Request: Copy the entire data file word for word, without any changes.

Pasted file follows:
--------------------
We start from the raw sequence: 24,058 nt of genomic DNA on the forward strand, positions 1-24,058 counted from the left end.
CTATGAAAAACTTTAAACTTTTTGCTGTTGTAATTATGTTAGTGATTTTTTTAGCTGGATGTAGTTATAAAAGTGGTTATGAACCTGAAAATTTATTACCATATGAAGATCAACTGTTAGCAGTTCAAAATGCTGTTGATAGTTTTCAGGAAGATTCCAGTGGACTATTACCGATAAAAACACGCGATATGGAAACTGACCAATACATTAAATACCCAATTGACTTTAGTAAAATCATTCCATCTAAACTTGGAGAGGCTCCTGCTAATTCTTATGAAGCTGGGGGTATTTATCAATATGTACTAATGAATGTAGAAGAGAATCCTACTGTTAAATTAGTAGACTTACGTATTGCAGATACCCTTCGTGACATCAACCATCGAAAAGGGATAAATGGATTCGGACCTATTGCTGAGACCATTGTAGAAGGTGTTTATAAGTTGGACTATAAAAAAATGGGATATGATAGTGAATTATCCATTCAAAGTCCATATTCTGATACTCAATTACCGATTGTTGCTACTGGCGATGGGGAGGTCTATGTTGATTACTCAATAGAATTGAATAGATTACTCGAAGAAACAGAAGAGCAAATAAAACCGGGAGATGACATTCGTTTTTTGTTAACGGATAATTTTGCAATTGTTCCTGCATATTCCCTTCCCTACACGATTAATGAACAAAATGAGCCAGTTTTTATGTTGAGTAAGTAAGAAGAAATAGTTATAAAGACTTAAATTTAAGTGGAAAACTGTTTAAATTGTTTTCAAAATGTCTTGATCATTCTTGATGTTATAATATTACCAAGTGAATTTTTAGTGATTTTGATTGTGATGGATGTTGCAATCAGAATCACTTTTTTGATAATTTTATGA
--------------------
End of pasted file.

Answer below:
We start from the raw sequence: 24,058 nt of genomic DNA on the forward strand, positions 1-24,058 counted from the left end.
CTATGAAAAACTTTAAACTTTTTGCTGTTGTAATTATGTTAGTGATTTTTTTAGCTGGATGTAGTTATAAAAGTGGTTATGAACCTGAAAATTTATTACCATATGAAGATCAACTGTTAGCAGTTCAAAATGCTGTTGATAGTTTTCAGGAAGATTCCAGTGGACTATTACCGATAAAAACACGCGATATGGAAACTGACCAATACATTAAATACCCAATTGACTTTAGTAAAATCATTCCATCTAAACTTGGAGAGGCTCCTGCTAATTCTTATGAAGCTGGGGGTATTTATCAATATGTACTAATGAATGTAGAAGAGAATCCTACTGTTAAATTAGTAGACTTACGTATTGCAGATACCCTTCGTGACATCAACCATCGAAAAGGGATAAATGGATTCGGACCTATTGCTGAGACCATTGTAGAAGGTGTTTATAAGTTGGACTATAAAAAAATGGGATATGATAGTGAATTATCCATTCAAAGTCCATATTCTGATACTCAATTACCGATTGTTGCTACTGGCGATGGGGAGGTCTATGTTGATTACTCAATAGAATTGAATAGATTACTCGAAGAAACAGAAGAGCAAATAAAACCGGGAGATGACATTCGTTTTTTGTTAACGGATAATTTTGCAATTGTTCCTGCATATTCCCTTCCCTACACGATTAATGAACAAAATGAGCCAGTTTTTATGTTGAGTAAGTAAGAAGAAATAGTTATAAAGACTTAAATTTAAGTGGAAAACTGTTTAAATTGTTTTCAAAATGTCTTGATCATTCTTGATGTTATAATATTACCAAGTGAATTTTTAGTGATTTTGATTGTGATGGATGTTGCAATCAGAATCACTTTTTTGATAATTTTATGA